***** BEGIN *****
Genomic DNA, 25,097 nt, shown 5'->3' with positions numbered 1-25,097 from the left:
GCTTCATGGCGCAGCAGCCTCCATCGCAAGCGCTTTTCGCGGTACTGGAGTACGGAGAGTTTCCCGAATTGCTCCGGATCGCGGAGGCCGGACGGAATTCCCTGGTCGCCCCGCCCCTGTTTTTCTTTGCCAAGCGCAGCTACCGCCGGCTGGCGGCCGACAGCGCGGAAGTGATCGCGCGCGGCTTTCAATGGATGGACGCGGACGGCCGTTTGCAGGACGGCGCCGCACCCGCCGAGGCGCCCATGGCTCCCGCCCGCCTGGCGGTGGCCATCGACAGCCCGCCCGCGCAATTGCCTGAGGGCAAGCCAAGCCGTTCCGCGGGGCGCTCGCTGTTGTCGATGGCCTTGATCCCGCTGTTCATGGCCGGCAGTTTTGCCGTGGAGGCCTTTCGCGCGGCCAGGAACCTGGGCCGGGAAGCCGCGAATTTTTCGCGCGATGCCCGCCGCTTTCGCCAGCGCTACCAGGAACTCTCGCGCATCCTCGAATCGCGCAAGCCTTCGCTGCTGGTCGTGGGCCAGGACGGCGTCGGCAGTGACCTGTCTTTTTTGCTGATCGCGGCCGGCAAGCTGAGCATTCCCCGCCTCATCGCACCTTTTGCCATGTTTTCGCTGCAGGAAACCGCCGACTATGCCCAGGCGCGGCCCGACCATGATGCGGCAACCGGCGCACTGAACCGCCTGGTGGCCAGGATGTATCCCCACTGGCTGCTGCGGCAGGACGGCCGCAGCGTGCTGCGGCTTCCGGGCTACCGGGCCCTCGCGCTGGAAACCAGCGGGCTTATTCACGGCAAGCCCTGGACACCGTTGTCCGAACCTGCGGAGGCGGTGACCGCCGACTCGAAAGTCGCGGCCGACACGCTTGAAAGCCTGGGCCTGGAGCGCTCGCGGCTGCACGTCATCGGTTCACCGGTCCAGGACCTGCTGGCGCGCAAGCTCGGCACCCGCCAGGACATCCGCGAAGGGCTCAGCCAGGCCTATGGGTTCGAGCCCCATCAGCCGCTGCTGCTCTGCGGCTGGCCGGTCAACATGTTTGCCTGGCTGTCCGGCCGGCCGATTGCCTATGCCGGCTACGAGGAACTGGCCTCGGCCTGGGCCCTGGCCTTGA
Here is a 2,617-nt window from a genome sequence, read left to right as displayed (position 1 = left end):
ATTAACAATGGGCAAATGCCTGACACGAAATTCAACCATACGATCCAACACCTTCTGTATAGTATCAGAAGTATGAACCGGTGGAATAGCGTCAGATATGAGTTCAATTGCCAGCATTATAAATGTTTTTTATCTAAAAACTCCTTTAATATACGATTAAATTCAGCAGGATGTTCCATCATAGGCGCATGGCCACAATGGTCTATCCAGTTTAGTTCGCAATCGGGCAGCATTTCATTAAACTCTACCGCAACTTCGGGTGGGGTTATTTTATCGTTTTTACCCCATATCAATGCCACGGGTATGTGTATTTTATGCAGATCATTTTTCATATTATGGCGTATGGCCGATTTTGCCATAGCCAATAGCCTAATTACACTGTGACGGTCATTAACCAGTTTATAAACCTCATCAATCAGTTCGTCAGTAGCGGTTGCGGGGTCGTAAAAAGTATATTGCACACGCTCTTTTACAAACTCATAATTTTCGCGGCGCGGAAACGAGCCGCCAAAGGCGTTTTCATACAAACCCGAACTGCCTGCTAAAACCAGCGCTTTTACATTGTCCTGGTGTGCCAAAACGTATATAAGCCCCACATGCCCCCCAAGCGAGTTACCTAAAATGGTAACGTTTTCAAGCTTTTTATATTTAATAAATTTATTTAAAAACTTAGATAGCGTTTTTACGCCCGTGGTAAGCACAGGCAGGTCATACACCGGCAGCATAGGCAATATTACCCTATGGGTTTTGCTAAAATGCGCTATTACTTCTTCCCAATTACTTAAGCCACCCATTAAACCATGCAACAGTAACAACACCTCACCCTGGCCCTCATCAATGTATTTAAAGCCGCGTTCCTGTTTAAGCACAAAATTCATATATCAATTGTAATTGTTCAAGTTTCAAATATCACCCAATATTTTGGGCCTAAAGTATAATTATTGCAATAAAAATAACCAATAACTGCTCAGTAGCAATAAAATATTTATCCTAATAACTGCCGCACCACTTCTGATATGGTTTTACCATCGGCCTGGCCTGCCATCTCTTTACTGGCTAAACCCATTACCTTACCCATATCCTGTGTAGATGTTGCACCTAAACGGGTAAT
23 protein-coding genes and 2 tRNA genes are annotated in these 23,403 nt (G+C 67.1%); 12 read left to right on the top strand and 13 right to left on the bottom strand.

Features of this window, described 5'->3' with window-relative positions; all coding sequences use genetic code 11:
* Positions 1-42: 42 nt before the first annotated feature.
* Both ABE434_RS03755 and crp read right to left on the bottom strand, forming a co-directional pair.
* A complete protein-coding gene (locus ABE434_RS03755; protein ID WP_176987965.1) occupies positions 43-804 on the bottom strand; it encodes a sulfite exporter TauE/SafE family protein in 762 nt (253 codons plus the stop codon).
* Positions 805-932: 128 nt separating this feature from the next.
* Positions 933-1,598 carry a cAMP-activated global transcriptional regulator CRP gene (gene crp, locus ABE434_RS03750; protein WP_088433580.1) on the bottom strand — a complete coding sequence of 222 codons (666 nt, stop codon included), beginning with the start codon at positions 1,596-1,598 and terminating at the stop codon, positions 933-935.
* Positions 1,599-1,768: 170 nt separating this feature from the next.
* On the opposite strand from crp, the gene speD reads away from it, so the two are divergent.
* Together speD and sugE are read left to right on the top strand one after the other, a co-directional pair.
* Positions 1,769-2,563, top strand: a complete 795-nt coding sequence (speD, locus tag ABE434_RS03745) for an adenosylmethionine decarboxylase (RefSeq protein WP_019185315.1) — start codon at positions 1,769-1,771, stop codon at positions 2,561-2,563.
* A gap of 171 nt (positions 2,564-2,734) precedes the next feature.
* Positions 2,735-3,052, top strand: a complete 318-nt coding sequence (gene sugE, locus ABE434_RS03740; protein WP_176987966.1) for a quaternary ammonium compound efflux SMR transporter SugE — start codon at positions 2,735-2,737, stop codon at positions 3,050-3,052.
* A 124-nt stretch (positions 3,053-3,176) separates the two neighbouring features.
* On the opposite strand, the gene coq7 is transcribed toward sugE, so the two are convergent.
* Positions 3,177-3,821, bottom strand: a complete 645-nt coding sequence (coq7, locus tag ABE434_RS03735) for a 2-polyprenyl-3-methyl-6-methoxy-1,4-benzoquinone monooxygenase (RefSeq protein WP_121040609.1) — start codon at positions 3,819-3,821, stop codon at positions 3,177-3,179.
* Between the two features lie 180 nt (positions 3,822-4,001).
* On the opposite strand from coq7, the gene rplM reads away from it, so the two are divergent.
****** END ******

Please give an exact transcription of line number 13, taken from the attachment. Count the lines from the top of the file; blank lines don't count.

* On the opposite strand from crp, the gene speD reads away from it, so the two are divergent.